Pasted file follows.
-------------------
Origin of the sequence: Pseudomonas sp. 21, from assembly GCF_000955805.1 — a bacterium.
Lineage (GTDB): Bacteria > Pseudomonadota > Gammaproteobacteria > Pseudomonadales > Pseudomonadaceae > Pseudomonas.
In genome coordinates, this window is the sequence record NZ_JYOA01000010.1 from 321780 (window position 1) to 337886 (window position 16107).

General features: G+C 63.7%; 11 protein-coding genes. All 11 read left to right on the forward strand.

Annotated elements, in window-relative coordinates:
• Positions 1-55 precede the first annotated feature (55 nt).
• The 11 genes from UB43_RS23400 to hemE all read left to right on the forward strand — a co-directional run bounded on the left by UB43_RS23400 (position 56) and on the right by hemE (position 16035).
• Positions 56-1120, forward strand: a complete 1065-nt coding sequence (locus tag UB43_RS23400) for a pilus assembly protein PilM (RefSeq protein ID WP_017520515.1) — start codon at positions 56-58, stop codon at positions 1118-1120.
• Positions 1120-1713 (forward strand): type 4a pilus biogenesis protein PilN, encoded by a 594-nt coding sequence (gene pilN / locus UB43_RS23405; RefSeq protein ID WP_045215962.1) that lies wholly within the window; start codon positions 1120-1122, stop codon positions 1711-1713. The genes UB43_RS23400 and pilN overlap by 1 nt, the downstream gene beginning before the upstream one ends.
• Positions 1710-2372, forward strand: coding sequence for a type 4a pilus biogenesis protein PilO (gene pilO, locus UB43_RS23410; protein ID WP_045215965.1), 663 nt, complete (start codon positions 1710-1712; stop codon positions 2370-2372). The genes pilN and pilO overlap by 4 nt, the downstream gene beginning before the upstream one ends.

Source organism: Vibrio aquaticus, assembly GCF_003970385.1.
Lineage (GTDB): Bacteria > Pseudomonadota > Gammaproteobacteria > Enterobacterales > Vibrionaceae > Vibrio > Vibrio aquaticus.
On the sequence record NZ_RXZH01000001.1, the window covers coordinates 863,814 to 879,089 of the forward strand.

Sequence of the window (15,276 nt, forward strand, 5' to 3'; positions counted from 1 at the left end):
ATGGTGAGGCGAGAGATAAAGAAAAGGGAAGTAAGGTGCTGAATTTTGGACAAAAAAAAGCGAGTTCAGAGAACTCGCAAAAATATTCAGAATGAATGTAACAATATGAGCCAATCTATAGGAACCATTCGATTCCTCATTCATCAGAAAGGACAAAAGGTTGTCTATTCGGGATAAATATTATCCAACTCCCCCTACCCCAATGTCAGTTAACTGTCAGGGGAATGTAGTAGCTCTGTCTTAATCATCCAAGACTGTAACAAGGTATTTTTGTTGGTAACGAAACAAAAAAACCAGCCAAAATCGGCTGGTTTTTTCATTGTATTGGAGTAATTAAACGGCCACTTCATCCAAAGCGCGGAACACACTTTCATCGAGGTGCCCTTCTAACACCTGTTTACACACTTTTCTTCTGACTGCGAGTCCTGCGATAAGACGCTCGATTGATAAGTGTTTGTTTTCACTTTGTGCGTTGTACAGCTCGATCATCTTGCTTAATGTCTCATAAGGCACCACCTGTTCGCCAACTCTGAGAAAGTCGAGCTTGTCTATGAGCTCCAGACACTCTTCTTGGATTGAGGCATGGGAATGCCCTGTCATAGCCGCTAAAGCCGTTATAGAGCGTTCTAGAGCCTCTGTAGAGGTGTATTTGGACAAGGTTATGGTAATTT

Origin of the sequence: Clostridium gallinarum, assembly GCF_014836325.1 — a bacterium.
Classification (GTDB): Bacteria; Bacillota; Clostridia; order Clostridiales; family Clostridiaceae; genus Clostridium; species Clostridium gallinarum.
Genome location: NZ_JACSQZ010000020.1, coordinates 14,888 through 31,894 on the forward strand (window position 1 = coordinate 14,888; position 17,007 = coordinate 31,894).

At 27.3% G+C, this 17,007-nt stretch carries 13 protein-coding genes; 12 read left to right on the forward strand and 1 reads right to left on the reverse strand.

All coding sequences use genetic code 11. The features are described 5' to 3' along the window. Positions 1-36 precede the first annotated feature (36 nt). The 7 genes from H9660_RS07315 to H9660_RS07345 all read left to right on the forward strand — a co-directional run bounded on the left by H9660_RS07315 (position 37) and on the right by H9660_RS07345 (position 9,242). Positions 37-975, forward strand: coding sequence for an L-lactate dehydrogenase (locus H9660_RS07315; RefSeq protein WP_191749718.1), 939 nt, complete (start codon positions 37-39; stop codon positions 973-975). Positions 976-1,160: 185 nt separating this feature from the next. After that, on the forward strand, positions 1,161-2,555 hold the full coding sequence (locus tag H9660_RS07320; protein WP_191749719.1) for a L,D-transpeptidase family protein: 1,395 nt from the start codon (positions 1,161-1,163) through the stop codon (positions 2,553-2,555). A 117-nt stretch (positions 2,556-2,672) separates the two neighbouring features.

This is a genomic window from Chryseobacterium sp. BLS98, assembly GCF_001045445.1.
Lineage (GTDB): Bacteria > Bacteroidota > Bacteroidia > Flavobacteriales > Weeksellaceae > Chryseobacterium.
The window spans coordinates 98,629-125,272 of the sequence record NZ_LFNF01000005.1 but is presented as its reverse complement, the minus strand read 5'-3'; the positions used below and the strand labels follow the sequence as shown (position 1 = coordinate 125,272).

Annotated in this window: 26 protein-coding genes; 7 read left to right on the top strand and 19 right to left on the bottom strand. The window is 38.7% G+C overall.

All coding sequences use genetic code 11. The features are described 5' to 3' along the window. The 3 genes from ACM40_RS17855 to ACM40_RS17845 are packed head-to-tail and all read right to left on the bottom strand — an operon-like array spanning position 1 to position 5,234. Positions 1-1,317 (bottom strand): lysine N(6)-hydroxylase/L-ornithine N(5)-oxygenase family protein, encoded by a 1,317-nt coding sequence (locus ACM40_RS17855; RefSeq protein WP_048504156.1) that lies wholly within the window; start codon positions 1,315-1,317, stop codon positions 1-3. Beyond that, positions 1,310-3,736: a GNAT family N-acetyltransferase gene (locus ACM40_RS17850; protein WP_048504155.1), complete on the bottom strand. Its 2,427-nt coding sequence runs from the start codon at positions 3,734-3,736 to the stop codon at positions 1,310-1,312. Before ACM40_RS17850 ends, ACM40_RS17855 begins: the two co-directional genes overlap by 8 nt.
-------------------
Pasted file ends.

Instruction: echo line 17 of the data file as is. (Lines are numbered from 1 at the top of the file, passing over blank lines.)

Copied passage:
Classification (GTDB): Bacteria; Bacillota; Clostridia; order Clostridiales; family Clostridiaceae; genus Clostridium; species Clostridium gallinarum.